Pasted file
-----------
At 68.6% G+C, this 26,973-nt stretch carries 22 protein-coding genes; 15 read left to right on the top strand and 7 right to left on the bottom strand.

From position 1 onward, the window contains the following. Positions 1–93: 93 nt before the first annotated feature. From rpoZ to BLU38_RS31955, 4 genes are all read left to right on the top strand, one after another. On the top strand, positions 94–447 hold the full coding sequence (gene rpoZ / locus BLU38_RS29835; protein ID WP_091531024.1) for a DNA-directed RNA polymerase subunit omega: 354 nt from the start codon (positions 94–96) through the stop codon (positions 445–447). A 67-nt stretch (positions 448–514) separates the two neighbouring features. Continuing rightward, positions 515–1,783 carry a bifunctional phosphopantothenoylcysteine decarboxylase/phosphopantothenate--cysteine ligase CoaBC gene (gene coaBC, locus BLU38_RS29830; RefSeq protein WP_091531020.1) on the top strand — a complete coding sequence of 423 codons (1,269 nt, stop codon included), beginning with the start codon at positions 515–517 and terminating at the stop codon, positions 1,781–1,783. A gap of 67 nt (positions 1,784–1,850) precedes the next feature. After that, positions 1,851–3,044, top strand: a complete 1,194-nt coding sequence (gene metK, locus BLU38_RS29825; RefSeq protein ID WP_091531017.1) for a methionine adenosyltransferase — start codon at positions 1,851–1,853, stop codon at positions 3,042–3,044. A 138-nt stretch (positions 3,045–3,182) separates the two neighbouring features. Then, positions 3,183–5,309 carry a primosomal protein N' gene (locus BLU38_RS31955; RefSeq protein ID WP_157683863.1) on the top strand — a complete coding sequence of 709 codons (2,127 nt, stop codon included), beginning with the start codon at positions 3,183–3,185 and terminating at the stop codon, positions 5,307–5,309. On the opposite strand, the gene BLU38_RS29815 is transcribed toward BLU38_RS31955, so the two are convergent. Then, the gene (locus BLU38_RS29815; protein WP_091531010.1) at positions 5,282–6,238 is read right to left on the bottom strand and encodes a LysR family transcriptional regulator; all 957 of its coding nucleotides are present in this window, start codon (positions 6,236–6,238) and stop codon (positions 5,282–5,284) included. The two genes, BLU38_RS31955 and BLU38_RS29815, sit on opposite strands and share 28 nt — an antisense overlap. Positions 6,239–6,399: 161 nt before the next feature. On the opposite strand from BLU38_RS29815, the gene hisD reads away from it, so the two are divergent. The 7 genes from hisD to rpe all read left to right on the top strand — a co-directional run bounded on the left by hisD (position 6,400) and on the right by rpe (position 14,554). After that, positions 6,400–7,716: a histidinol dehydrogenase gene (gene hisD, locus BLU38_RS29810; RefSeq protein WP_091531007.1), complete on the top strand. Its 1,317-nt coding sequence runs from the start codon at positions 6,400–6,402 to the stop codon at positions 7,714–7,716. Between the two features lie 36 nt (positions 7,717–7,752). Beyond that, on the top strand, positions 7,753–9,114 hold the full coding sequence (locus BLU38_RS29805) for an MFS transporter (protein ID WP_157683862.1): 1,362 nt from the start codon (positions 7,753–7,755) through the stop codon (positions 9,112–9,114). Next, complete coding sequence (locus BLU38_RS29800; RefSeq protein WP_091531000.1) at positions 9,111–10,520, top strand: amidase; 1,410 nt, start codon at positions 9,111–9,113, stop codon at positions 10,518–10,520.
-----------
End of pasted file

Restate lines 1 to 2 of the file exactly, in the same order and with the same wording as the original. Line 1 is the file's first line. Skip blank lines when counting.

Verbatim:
At 68.6% G+C, this 26,973-nt stretch carries 22 protein-coding genes; 15 read left to right on the top strand and 7 right to left on the bottom strand.

From position 1 onward, the window contains the following. Positions 1–93: 93 nt before the first annotated feature. From rpoZ to BLU38_RS31955, 4 genes are all read left to right on the top strand, one after another. On the top strand, positions 94–447 hold the full coding sequence (gene rpoZ / locus BLU38_RS29835; protein ID WP_091531024.1) for a DNA-directed RNA polymerase subunit omega: 354 nt from the start codon (positions 94–96) through the stop codon (positions 445–447). A 67-nt stretch (positions 448–514) separates the two neighbouring features. Continuing rightward, positions 515–1,783 carry a bifunctional phosphopantothenoylcysteine decarboxylase/phosphopantothenate--cysteine ligase CoaBC gene (gene coaBC, locus BLU38_RS29830; RefSeq protein WP_091531020.1) on the top strand — a complete coding sequence of 423 codons (1,269 nt, stop codon included), beginning with the start codon at positions 515–517 and terminating at the stop codon, positions 1,781–1,783. A gap of 67 nt (positions 1,784–1,850) precedes the next feature. After that, positions 1,851–3,044, top strand: a complete 1,194-nt coding sequence (gene metK, locus BLU38_RS29825; RefSeq protein ID WP_091531017.1) for a methionine adenosyltransferase — start codon at positions 1,851–1,853, stop codon at positions 3,042–3,044. A 138-nt stretch (positions 3,045–3,182) separates the two neighbouring features. Then, positions 3,183–5,309 carry a primosomal protein N' gene (locus BLU38_RS31955; RefSeq protein ID WP_157683863.1) on the top strand — a complete coding sequence of 709 codons (2,127 nt, stop codon included), beginning with the start codon at positions 3,183–3,185 and terminating at the stop codon, positions 5,307–5,309. On the opposite strand, the gene BLU38_RS29815 is transcribed toward BLU38_RS31955, so the two are convergent. Then, the gene (locus BLU38_RS29815; protein WP_091531010.1) at positions 5,282–6,238 is read right to left on the bottom strand and encodes a LysR family transcriptional regulator; all 957 of its coding nucleotides are present in this window, start codon (positions 6,236–6,238) and stop codon (positions 5,282–5,284) included. The two genes, BLU38_RS31955 and BLU38_RS29815, sit on opposite strands and share 28 nt — an antisense overlap. Positions 6,239–6,399: 161 nt before the next feature. On the opposite strand from BLU38_RS29815, the gene hisD reads away from it, so the two are divergent. The 7 genes from hisD to rpe all read left to right on the top strand — a co-directional run bounded on the left by hisD (position 6,400) and on the right by rpe (position 14,554). After that, positions 6,400–7,716: a histidinol dehydrogenase gene (gene hisD, locus BLU38_RS29810; RefSeq protein WP_091531007.1), complete on the top strand. Its 1,317-nt coding sequence runs from the start codon at positions 6,400–6,402 to the stop codon at positions 7,714–7,716. Between the two features lie 36 nt (positions 7,717–7,752). Beyond that, on the top strand, positions 7,753–9,114 hold the full coding sequence (locus BLU38_RS29805) for an MFS transporter (protein ID WP_157683862.1): 1,362 nt from the start codon (positions 7,753–7,755) through the stop codon (positions 9,112–9,114). Next, complete coding sequence (locus BLU38_RS29800; RefSeq protein WP_091531000.1) at positions 9,111–10,520, top strand: amidase; 1,410 nt, start codon at positions 9,111–9,113, stop codon at positions 10,518–10,520.